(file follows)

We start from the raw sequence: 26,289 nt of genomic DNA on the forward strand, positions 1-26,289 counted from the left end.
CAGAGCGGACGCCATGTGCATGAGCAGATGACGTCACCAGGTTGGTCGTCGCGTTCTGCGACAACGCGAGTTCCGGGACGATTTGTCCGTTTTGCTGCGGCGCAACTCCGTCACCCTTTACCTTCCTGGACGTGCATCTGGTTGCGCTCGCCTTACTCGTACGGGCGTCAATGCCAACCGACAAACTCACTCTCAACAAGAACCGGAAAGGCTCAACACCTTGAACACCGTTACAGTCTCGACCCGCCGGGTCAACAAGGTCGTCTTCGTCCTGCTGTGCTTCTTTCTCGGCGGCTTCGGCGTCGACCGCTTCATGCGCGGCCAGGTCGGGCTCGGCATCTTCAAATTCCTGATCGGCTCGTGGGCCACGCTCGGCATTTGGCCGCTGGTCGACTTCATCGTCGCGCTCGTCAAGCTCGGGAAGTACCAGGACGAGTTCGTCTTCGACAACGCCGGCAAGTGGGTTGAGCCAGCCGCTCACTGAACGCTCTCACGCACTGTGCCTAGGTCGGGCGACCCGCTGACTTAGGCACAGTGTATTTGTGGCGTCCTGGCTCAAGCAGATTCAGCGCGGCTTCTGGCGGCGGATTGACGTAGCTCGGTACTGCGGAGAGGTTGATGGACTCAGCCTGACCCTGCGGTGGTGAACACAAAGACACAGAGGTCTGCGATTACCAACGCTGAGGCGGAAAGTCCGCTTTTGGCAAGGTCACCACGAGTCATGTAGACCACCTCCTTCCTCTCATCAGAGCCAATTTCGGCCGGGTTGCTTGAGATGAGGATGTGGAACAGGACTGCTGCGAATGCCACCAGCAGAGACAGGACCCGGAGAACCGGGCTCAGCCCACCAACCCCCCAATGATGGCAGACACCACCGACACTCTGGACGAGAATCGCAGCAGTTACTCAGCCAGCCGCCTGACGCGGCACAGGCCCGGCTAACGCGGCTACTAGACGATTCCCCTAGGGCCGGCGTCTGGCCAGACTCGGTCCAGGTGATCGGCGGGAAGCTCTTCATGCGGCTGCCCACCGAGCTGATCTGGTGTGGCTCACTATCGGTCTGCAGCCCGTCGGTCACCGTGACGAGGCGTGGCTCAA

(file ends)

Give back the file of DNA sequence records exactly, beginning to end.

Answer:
We start from the raw sequence: 26,289 nt of genomic DNA on the forward strand, positions 1-26,289 counted from the left end.
CAGAGCGGACGCCATGTGCATGAGCAGATGACGTCACCAGGTTGGTCGTCGCGTTCTGCGACAACGCGAGTTCCGGGACGATTTGTCCGTTTTGCTGCGGCGCAACTCCGTCACCCTTTACCTTCCTGGACGTGCATCTGGTTGCGCTCGCCTTACTCGTACGGGCGTCAATGCCAACCGACAAACTCACTCTCAACAAGAACCGGAAAGGCTCAACACCTTGAACACCGTTACAGTCTCGACCCGCCGGGTCAACAAGGTCGTCTTCGTCCTGCTGTGCTTCTTTCTCGGCGGCTTCGGCGTCGACCGCTTCATGCGCGGCCAGGTCGGGCTCGGCATCTTCAAATTCCTGATCGGCTCGTGGGCCACGCTCGGCATTTGGCCGCTGGTCGACTTCATCGTCGCGCTCGTCAAGCTCGGGAAGTACCAGGACGAGTTCGTCTTCGACAACGCCGGCAAGTGGGTTGAGCCAGCCGCTCACTGAACGCTCTCACGCACTGTGCCTAGGTCGGGCGACCCGCTGACTTAGGCACAGTGTATTTGTGGCGTCCTGGCTCAAGCAGATTCAGCGCGGCTTCTGGCGGCGGATTGACGTAGCTCGGTACTGCGGAGAGGTTGATGGACTCAGCCTGACCCTGCGGTGGTGAACACAAAGACACAGAGGTCTGCGATTACCAACGCTGAGGCGGAAAGTCCGCTTTTGGCAAGGTCACCACGAGTCATGTAGACCACCTCCTTCCTCTCATCAGAGCCAATTTCGGCCGGGTTGCTTGAGATGAGGATGTGGAACAGGACTGCTGCGAATGCCACCAGCAGAGACAGGACCCGGAGAACCGGGCTCAGCCCACCAACCCCCCAATGATGGCAGACACCACCGACACTCTGGACGAGAATCGCAGCAGTTACTCAGCCAGCCGCCTGACGCGGCACAGGCCCGGCTAACGCGGCTACTAGACGATTCCCCTAGGGCCGGCGTCTGGCCAGACTCGGTCCAGGTGATCGGCGGGAAGCTCTTCATGCGGCTGCCCACCGAGCTGATCTGGTGTGGCTCACTATCGGTCTGCAGCCCGTCGGTCACCGTGACGAGGCGTGGCTCAA